Thursday, November 17, 2011

Books: Can’t Stop, Won’t Stop: A History of the Hip-Hop Generation

I picked this one up during one of those warehouse sales Powerbooks had a few years back.  I’m glad I did, because it’s a fairly comprehensive look at the roots of Hip-Hop culture in Jamaica in the late 60′s all the way until the early 2000′s when the movement was on its heels on becoming the global force and movement we know today.  A very interesting read about Hip-Hop’s progress from its humble beginnings all the way to mainstream acceptance today.  My only wish is that there was a supplementary section on Hip-Hop’s development in other countries.  Would’ve been nice to read up on a section on the music’s history here.  Other than that, this is a must-read.
Some highlights from the book’s Introduction and Prelude:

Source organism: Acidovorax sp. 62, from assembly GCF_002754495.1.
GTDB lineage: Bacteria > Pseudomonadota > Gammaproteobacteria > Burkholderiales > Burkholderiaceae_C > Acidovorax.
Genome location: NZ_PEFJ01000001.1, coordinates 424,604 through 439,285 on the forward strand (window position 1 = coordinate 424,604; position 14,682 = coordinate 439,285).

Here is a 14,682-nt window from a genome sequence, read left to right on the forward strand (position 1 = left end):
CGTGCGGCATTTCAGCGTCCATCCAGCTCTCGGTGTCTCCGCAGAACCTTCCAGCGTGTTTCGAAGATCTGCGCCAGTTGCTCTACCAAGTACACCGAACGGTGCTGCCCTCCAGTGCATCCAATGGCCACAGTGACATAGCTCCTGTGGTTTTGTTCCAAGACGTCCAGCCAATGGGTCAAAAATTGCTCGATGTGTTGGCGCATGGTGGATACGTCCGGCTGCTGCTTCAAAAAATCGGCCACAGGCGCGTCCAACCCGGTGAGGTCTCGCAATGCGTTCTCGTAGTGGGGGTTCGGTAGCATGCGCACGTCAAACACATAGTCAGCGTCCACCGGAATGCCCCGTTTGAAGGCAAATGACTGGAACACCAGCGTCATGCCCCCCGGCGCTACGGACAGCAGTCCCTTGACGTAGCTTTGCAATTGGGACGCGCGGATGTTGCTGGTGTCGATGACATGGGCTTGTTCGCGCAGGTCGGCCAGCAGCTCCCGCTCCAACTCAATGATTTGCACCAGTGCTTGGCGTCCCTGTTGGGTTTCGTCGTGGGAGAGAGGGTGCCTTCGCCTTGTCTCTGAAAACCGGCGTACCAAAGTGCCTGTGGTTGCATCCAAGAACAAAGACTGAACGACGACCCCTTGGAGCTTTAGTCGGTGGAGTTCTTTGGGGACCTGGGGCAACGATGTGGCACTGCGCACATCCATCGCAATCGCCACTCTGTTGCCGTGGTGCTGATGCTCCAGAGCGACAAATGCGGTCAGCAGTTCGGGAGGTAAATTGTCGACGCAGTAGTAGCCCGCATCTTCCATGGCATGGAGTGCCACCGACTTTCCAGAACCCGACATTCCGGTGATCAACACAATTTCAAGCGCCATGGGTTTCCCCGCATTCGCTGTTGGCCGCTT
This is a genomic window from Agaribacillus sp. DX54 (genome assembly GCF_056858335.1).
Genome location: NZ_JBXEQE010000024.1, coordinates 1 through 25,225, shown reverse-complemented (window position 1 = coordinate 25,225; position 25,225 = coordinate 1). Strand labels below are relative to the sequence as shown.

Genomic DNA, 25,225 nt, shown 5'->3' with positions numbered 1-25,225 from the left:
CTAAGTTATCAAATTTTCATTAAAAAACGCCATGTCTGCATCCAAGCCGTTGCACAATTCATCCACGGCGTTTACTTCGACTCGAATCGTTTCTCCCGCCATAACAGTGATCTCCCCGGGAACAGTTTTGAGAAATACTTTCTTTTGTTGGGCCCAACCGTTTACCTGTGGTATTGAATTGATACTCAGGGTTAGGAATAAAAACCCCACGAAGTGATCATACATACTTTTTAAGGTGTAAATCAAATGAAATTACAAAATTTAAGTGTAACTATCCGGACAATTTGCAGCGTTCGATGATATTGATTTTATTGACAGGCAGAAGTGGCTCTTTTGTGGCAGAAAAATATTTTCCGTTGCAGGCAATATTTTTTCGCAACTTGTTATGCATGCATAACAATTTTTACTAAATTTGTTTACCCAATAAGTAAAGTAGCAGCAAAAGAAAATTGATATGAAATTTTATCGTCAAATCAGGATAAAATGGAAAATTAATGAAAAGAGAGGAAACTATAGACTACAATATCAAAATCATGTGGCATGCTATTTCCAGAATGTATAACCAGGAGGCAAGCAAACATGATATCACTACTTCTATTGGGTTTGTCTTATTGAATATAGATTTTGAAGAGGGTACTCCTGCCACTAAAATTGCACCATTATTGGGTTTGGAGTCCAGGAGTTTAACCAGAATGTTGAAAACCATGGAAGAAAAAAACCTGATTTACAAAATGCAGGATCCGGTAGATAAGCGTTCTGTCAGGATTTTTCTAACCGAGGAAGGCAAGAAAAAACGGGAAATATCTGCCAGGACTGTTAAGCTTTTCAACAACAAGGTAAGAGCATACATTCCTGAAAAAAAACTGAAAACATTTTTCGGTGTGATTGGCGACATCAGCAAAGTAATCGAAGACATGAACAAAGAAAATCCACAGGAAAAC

“To me, Hip-Hop says, “Come as you are.” We are a family.  It ain’t about security.  It ain’t about bling-bling.  It ain’t about how much your gun can shoot.  It ain’t about $200 sneakers.  It is not about me being better than you or you being better than me.  It’s about you and me, connecting one to one.  That’s why it has universal appeal.  It has given young people a way to understand their world, whether they are from the suburbs or the city or wherever.”
“Hip-hop is a family, so everybody has got to pitch in.  East, west, north, or south–we come from one coast and that coast was Africa.  This culture was born in the ghetto.  We were born here to die.  We’re surviving now, but we’re not yet rising up.  If we’ve got a problem, we’ve got to c it.  We can’t be hypocrites.  That’s what I hope the Hip-Hop generation can do, to take us all to the next level by always reminding us:  It ain’t about keeping it real, it’s about keeping it right.”

 Credits to NewPerspectiveManila

No comments :

Post a Comment